Why we love bodegas in NYC
Bodegas are one of the cornerstones of daily life in New York City and every local has their favorite. Sure, major cities are littered with convenience stores, but there’s something quintessentially New York about bodega culture and everything these humble shops represent. They may not be the flashiest of places, but there’s a host of reasons why New Yorkers love bodegas – and the Big Apple wouldn’t be the same without them.
Where else in the city can you go for an ATM, bottle of Tylenol, lottery ticket, and a chopped cheese all under one roof? Not all bodegas are equipped with a deli counter, but most will be stocked with those random odds and ends you may need throughout the day. Chances are, no matter where you live in NYC, there’s a bodega within less than a five-minute walk from your apartment. And many are open 24 hours.
The Cultural Significance
To outsiders, the whole concept of “bodega culture” may sound a bit strange. But this facet of New York City life dates back to the 1940s and ’50s when it was a daily routine to run down to the corner store for sundries. More importantly, bodegas provided a way for immigrants to start their own businesses. Historically, these mom and pop shops are what gave rise to the first generation of entrepreneurs from the Dominican Republic and Puerto Rico. As more Puerto Ricans migrated to NYC, the growing demand led to more bodegas opening, allowing them to support their families and build strong communities. In essence, bodegas helped fuel the development of New York City’s renowned Hispanic community.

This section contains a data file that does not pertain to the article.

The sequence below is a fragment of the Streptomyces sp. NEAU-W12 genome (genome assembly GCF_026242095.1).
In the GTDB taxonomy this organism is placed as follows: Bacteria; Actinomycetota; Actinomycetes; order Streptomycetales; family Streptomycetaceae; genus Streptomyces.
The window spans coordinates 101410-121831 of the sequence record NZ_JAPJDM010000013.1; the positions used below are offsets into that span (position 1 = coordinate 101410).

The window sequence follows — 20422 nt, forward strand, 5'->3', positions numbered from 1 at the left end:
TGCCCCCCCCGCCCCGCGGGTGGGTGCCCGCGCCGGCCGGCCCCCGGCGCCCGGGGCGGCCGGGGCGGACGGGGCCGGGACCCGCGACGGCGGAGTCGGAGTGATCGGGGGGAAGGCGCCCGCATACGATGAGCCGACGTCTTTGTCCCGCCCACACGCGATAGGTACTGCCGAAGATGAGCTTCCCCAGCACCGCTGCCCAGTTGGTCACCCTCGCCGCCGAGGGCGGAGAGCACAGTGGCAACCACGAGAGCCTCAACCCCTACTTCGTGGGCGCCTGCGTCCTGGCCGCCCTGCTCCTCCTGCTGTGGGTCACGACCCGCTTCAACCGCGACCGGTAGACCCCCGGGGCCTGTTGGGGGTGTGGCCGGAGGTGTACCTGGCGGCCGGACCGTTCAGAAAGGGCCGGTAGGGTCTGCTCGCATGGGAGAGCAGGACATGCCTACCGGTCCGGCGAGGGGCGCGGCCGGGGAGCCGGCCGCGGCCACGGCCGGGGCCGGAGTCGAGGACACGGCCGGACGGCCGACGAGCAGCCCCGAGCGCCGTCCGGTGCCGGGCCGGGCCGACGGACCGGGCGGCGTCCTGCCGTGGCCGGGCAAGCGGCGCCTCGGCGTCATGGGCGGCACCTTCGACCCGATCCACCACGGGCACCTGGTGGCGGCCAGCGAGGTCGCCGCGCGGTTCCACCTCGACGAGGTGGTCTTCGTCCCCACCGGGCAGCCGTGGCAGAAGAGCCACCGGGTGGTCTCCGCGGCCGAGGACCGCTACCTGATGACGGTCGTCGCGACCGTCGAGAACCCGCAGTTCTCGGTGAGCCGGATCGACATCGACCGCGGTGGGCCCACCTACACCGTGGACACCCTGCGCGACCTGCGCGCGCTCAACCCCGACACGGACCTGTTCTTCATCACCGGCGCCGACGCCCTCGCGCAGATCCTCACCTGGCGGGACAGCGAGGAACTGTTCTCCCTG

The Inside Jokes
There are many cultural stereotypes and jokes about bodegas in NYC that only locals and well-seasoned visitors will understand. The grumpy old Puerto Rican owner who acts like you’re bothering him when you ask for a price check. The Arab owner who is always on the phone when he’s ringing you up. The Jamaican store, where nobody ever seems to be manning the counter. The random bodega cat sleeping on the bread. If you’ve ever experienced any of these situations, you’ll understand why New Yorkers love bodegas. They’re a source of comedy gold.
On a personal note, when I lived on the corner of East 86th and Second Avenue, I spent three years frequenting the Arab-owned bodega across the street. Over time, I developed a friendly banter with the guys working there, and they’d always greet me with a “Hello, princess!” Much like other patrons, I’d pop in at all hours (like at 4 a.m. when I needed snacks to soak up the booze after a long night out). I even helped one of the owners pick out a Christmas gift for his granddaughter. Since I worked from my apartment, the bodega guys would often be the only human interaction I’d have during the day, and I always appreciated those little moments of kindness and chit chat. The bodega made NYC feel more like home, and it was wonderful to have that sense of familiarity within an ever-changing city.
Pak Punjab photo by Ruwan J. via Yelp.
And adorable photos of bodega cats on Instagram.